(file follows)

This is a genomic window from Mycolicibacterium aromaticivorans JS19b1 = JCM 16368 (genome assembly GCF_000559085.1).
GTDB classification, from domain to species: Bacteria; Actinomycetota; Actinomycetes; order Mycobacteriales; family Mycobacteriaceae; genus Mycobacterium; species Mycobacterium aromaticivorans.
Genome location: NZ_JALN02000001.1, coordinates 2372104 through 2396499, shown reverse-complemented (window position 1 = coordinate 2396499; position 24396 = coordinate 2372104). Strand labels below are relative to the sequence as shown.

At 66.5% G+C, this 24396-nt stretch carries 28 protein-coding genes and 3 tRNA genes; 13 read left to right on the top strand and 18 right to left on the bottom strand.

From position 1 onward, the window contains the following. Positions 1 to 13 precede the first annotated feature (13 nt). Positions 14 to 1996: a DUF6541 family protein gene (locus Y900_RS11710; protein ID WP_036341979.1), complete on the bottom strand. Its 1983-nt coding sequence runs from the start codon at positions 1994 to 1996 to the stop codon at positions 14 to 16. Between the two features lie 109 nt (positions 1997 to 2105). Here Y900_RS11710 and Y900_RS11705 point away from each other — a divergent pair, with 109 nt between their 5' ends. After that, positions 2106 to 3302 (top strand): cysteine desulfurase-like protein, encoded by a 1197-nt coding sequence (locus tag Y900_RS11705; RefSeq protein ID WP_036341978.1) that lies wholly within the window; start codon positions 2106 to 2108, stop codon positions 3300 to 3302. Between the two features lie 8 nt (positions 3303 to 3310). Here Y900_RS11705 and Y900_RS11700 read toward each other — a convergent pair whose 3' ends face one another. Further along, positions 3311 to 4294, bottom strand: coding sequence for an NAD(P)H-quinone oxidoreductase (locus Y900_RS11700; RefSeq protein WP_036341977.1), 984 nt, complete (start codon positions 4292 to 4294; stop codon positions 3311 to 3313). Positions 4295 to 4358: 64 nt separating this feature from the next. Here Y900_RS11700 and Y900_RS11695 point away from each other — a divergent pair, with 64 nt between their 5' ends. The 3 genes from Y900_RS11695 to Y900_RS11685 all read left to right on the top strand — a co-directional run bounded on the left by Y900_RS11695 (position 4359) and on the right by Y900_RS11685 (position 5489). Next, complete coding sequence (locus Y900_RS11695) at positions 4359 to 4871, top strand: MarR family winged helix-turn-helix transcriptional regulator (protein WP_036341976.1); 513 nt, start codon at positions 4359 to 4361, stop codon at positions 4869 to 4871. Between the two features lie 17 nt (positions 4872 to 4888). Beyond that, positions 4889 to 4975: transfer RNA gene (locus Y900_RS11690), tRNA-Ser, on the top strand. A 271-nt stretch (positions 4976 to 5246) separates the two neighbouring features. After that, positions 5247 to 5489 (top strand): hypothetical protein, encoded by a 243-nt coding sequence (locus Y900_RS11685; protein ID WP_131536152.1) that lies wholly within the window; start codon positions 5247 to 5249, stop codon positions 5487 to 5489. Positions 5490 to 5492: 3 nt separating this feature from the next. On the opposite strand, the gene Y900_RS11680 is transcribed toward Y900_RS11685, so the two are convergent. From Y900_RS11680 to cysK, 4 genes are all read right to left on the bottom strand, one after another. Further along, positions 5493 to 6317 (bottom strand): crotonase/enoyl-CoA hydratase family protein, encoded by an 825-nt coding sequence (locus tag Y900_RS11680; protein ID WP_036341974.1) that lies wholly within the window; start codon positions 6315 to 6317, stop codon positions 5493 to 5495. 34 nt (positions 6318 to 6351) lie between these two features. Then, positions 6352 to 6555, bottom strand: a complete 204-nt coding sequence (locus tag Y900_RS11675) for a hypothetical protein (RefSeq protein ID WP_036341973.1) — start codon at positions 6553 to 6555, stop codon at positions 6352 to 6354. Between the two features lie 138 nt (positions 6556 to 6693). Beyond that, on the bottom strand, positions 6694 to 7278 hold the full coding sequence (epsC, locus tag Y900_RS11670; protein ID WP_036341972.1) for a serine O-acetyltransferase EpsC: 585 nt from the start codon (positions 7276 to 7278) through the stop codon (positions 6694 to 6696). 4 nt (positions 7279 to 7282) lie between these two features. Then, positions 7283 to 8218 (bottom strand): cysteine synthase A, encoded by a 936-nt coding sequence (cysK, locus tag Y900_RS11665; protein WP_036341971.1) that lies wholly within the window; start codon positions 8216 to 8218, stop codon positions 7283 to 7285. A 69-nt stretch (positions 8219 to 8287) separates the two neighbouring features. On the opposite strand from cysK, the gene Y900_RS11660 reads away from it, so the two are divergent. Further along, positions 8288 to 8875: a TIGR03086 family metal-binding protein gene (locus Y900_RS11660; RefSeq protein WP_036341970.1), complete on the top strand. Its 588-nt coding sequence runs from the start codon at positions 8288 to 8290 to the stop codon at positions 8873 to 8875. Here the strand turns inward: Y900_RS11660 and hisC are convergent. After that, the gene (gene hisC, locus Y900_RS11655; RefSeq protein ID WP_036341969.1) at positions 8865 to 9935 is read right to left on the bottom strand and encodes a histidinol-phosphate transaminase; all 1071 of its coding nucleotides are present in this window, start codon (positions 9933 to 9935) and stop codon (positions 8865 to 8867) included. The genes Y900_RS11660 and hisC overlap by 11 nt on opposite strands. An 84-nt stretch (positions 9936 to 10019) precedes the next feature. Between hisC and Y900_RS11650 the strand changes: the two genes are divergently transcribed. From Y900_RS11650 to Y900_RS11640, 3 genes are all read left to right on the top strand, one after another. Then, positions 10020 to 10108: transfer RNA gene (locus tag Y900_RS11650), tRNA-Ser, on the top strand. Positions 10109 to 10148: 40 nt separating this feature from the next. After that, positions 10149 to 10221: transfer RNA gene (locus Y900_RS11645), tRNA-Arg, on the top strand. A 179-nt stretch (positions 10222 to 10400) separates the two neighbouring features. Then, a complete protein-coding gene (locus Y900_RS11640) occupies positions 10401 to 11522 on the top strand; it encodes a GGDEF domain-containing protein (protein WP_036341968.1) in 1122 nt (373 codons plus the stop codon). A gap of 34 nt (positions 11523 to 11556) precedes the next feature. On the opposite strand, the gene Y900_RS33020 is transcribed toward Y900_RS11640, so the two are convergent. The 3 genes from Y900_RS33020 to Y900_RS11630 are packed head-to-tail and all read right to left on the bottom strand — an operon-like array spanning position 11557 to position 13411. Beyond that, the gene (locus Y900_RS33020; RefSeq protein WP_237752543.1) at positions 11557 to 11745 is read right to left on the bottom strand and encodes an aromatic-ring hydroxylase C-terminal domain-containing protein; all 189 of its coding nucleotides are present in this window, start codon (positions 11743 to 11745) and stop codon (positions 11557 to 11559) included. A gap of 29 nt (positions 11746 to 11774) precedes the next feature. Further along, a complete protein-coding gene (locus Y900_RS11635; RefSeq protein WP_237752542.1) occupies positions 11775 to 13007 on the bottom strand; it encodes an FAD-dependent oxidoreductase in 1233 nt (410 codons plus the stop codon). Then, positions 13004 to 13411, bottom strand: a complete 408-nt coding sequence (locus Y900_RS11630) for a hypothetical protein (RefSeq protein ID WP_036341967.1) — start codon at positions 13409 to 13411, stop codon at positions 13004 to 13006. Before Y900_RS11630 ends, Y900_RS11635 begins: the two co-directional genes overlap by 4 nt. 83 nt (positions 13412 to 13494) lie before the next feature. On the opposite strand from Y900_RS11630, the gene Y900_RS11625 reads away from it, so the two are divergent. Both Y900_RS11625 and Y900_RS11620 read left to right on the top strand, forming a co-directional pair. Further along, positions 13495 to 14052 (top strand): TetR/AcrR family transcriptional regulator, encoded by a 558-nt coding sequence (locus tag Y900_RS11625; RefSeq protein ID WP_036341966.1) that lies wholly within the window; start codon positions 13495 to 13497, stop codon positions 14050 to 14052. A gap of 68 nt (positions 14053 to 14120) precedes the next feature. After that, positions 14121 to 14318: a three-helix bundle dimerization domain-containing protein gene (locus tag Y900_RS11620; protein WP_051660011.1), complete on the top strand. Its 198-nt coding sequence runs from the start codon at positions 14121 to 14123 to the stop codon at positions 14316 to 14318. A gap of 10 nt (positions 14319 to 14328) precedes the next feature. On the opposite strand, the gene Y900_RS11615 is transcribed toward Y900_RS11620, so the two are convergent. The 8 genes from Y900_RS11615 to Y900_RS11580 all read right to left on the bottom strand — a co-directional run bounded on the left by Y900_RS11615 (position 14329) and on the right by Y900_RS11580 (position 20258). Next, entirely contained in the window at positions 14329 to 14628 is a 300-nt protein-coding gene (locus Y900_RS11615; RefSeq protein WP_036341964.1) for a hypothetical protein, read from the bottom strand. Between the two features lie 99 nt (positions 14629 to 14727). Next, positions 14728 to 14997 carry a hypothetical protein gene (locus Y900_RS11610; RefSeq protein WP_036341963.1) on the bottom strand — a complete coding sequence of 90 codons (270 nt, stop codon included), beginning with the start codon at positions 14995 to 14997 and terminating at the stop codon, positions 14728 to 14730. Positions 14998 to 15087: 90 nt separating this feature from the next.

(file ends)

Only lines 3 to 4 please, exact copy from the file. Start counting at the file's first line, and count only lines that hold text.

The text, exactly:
Genome location: NZ_JALN02000001.1, coordinates 2372104 through 2396499, shown reverse-complemented (window position 1 = coordinate 2396499; position 24396 = coordinate 2372104). Strand labels below are relative to the sequence as shown.

At 66.5% G+C, this 24396-nt stretch carries 28 protein-coding genes and 3 tRNA genes; 13 read left to right on the top strand and 18 right to left on the bottom strand.